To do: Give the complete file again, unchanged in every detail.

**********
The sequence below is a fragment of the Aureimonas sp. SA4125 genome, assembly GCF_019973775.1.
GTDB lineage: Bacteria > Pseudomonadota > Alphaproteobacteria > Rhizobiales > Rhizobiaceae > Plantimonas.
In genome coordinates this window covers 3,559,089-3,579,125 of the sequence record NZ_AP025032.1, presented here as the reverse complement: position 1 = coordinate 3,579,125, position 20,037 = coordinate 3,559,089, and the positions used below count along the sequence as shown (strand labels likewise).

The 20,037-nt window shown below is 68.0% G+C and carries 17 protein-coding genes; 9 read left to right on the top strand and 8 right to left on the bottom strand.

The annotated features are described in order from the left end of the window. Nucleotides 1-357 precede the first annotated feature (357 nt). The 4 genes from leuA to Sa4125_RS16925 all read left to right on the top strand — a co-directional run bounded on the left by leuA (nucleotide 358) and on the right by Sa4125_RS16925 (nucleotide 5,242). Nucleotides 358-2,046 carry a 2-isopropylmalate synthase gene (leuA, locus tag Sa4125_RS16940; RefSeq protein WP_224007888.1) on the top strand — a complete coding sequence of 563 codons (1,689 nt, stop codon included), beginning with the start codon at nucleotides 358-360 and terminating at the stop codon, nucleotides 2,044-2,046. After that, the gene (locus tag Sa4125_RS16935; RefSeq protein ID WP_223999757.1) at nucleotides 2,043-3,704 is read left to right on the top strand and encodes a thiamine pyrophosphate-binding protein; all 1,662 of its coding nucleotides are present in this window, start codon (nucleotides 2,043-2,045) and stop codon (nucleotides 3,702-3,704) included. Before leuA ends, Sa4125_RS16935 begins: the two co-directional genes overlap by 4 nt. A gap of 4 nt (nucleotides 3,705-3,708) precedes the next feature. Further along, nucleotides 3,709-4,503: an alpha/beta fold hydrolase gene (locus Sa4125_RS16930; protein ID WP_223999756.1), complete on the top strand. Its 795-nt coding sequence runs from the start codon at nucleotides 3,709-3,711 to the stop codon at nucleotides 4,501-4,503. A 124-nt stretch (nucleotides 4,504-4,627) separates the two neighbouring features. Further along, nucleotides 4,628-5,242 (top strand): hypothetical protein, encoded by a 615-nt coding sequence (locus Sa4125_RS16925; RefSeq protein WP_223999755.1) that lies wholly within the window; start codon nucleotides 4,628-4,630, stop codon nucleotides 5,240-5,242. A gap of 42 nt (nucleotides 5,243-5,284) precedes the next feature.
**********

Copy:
The sequence below is a fragment of the Aureimonas sp. SA4125 genome, assembly GCF_019973775.1.
GTDB lineage: Bacteria > Pseudomonadota > Alphaproteobacteria > Rhizobiales > Rhizobiaceae > Plantimonas.
In genome coordinates this window covers 3,559,089-3,579,125 of the sequence record NZ_AP025032.1, presented here as the reverse complement: position 1 = coordinate 3,579,125, position 20,037 = coordinate 3,559,089, and the positions used below count along the sequence as shown (strand labels likewise).

The 20,037-nt window shown below is 68.0% G+C and carries 17 protein-coding genes; 9 read left to right on the top strand and 8 right to left on the bottom strand.

The annotated features are described in order from the left end of the window. Nucleotides 1-357 precede the first annotated feature (357 nt). The 4 genes from leuA to Sa4125_RS16925 all read left to right on the top strand — a co-directional run bounded on the left by leuA (nucleotide 358) and on the right by Sa4125_RS16925 (nucleotide 5,242). Nucleotides 358-2,046 carry a 2-isopropylmalate synthase gene (leuA, locus tag Sa4125_RS16940; RefSeq protein WP_224007888.1) on the top strand — a complete coding sequence of 563 codons (1,689 nt, stop codon included), beginning with the start codon at nucleotides 358-360 and terminating at the stop codon, nucleotides 2,044-2,046. After that, the gene (locus tag Sa4125_RS16935; RefSeq protein ID WP_223999757.1) at nucleotides 2,043-3,704 is read left to right on the top strand and encodes a thiamine pyrophosphate-binding protein; all 1,662 of its coding nucleotides are present in this window, start codon (nucleotides 2,043-2,045) and stop codon (nucleotides 3,702-3,704) included. Before leuA ends, Sa4125_RS16935 begins: the two co-directional genes overlap by 4 nt. A gap of 4 nt (nucleotides 3,705-3,708) precedes the next feature. Further along, nucleotides 3,709-4,503: an alpha/beta fold hydrolase gene (locus Sa4125_RS16930; protein ID WP_223999756.1), complete on the top strand. Its 795-nt coding sequence runs from the start codon at nucleotides 3,709-3,711 to the stop codon at nucleotides 4,501-4,503. A 124-nt stretch (nucleotides 4,504-4,627) separates the two neighbouring features. Further along, nucleotides 4,628-5,242 (top strand): hypothetical protein, encoded by a 615-nt coding sequence (locus Sa4125_RS16925; RefSeq protein WP_223999755.1) that lies wholly within the window; start codon nucleotides 4,628-4,630, stop codon nucleotides 5,240-5,242. A gap of 42 nt (nucleotides 5,243-5,284) precedes the next feature.